Like Kierkegaard’s knight of infinite resignation, you go into a rebellion expecting to fail. After all, if your management was unreasonable enough to ignore the cajoling, pleading, and bargaining phases, then they have to be evil and/or delusional, right? But in spite of all of that, if you rebel, you believe deep down that they’re not beyond redemption — that somewhere is still the person that you were excited to partner with when they hired you — the one that you shared a drink with over a shared success or failure. And sometimes, putting yourself out there and saying “I believe in this strongly enough to put my job on the line” gets them back to being that person.
Then again, that assumes there’s a human being involved. If your opponent is a corporate machine, might as well pack your things and work for a small business next time.
[i] Maybe they remember this great quote from Terry Pratchett: Then you have The Story of the Emperor Who Had No Clothes.
But if you knew a bit more, it would be The Story of the Boy Who Got a Well-Deserved Thrashing from His Dad for Being Rude to Royalty, and Was Locked Up. Or The Story of the Whole Crowd Who Were Rounded Up by the Guards and Told ‘This Didn’t Happen, Okay? Does Anyone Want to Argue?’ Or it could be a story of how a whole kingdom suddenly saw the benefits of the ‘new clothes’, and developed an enthusiasm for healthy sports* in a lively and refreshing atmosphere which got many new adherents every year, and led to a recession caused by the collapse of the conventional clothing industry. It could even be a story about The Great Pneumonia Epidemic of ’09. It all depends on how much you know.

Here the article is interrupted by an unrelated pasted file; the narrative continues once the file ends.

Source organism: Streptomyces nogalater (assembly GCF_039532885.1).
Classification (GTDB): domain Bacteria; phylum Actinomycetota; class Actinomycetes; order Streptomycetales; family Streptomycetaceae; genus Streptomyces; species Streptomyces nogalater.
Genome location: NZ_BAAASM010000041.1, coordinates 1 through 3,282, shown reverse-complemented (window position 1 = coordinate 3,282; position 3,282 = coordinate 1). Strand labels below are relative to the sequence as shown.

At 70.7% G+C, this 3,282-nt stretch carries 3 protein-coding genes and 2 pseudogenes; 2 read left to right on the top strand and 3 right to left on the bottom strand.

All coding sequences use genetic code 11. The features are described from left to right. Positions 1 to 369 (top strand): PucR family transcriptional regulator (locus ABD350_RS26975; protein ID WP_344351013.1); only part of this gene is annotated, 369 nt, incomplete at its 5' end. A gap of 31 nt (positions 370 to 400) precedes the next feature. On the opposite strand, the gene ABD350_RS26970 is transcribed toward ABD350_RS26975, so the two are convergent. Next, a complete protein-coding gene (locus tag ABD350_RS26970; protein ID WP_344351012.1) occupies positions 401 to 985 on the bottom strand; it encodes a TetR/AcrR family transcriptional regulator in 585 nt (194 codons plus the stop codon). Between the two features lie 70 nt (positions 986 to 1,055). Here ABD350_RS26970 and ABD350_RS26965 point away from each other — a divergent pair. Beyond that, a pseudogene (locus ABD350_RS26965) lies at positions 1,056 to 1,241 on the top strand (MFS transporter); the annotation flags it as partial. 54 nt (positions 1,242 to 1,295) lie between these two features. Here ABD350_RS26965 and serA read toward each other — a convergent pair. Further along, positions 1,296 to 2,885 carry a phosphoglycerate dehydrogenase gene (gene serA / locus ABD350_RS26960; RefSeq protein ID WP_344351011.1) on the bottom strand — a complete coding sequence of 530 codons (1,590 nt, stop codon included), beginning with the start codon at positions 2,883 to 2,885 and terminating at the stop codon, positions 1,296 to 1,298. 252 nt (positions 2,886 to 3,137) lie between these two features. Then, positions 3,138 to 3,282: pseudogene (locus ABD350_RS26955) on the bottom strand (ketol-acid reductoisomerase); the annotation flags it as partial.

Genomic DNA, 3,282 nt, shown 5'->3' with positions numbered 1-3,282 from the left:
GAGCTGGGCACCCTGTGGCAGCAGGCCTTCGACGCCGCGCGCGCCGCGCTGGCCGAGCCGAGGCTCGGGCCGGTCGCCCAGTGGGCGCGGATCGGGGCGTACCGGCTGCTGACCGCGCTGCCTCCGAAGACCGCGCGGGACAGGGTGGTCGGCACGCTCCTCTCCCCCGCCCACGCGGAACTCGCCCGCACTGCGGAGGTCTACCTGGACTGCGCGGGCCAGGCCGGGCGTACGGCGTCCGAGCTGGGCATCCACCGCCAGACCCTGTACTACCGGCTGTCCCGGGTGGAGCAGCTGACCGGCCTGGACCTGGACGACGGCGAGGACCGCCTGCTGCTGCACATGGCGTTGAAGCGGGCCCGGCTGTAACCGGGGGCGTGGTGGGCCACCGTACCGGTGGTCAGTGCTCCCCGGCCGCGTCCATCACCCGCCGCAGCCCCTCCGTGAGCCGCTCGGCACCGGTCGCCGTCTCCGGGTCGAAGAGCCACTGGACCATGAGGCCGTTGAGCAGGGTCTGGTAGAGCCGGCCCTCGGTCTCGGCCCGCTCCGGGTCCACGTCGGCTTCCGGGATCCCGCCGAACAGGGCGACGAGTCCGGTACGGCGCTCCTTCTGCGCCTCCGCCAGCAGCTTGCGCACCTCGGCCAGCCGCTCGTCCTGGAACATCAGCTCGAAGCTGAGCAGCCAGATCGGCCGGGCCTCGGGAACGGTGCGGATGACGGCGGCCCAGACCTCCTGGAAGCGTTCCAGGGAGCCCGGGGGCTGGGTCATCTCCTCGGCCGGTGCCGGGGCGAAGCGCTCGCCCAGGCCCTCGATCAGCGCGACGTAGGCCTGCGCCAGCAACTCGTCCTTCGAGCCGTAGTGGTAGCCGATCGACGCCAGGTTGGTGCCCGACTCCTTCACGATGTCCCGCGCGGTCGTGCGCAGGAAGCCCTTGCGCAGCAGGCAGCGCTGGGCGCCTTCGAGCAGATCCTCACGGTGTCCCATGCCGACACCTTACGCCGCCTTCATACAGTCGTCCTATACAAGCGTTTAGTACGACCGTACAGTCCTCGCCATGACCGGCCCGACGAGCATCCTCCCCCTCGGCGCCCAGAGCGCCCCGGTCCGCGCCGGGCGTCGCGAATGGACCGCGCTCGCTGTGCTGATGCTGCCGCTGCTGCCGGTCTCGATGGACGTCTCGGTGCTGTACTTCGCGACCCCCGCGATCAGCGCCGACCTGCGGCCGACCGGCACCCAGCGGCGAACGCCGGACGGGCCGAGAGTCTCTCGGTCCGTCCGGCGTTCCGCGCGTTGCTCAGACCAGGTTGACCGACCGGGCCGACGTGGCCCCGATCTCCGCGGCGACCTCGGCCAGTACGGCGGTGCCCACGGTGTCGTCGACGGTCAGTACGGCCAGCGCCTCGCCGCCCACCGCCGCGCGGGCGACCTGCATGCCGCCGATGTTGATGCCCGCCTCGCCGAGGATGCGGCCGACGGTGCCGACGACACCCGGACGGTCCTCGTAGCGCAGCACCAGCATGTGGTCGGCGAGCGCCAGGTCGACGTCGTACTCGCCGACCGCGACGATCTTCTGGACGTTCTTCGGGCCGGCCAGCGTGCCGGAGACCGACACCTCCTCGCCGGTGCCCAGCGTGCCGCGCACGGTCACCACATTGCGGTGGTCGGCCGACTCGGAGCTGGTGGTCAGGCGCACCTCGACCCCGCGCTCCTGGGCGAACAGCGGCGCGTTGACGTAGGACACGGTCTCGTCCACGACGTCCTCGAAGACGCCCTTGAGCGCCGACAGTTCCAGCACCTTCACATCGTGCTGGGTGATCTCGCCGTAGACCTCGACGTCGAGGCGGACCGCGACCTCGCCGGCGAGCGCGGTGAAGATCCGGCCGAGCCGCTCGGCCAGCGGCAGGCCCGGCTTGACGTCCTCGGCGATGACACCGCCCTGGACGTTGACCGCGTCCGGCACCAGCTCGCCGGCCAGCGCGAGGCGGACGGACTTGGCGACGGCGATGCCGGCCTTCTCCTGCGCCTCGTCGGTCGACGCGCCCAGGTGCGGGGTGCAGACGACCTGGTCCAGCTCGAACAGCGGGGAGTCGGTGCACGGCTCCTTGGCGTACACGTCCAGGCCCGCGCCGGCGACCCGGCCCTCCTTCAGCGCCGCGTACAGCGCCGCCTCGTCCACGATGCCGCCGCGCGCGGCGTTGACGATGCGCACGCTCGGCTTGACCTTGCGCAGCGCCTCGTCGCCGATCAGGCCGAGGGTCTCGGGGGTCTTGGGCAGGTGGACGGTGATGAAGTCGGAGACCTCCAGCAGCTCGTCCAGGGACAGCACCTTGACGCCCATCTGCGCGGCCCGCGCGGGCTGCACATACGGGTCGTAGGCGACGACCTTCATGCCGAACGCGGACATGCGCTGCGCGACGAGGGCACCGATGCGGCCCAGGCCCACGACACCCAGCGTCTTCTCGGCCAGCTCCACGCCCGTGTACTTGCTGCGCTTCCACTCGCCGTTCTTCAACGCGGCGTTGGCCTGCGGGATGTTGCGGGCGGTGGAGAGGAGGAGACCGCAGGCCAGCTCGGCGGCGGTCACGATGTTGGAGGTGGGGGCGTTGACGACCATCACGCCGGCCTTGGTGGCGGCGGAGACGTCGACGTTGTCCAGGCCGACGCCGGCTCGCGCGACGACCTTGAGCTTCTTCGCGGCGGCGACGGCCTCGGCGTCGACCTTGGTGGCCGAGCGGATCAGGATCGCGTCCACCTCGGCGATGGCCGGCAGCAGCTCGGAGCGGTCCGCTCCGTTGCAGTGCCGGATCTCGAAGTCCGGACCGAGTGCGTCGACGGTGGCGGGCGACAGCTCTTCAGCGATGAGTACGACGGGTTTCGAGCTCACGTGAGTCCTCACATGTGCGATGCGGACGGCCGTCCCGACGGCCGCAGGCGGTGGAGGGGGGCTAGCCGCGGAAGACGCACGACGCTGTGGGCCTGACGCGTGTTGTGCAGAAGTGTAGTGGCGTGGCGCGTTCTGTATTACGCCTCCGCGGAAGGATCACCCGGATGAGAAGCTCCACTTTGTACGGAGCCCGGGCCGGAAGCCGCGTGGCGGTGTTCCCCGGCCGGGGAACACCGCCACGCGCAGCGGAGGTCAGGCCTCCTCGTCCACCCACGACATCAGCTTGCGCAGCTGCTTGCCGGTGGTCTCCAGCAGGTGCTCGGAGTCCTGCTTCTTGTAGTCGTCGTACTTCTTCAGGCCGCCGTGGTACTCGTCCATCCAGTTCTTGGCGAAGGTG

Interviewing a Rebel
So suppose you asked the question of “what have you led” and someone told you they led a rebellion. I don’t know about you, but I’d be full of questions:
- What was the impetus?
- What did you try before rebelling?
- How did you do it?
- Who supported you?
- What was the outcome?
And yes, some answers to that would be bad. Selfish reasons for rebelling. Backroom intrigues. Lack of support. But I’d at least be curious. Wouldn’t you? And maybe I’d hire that rebel after all.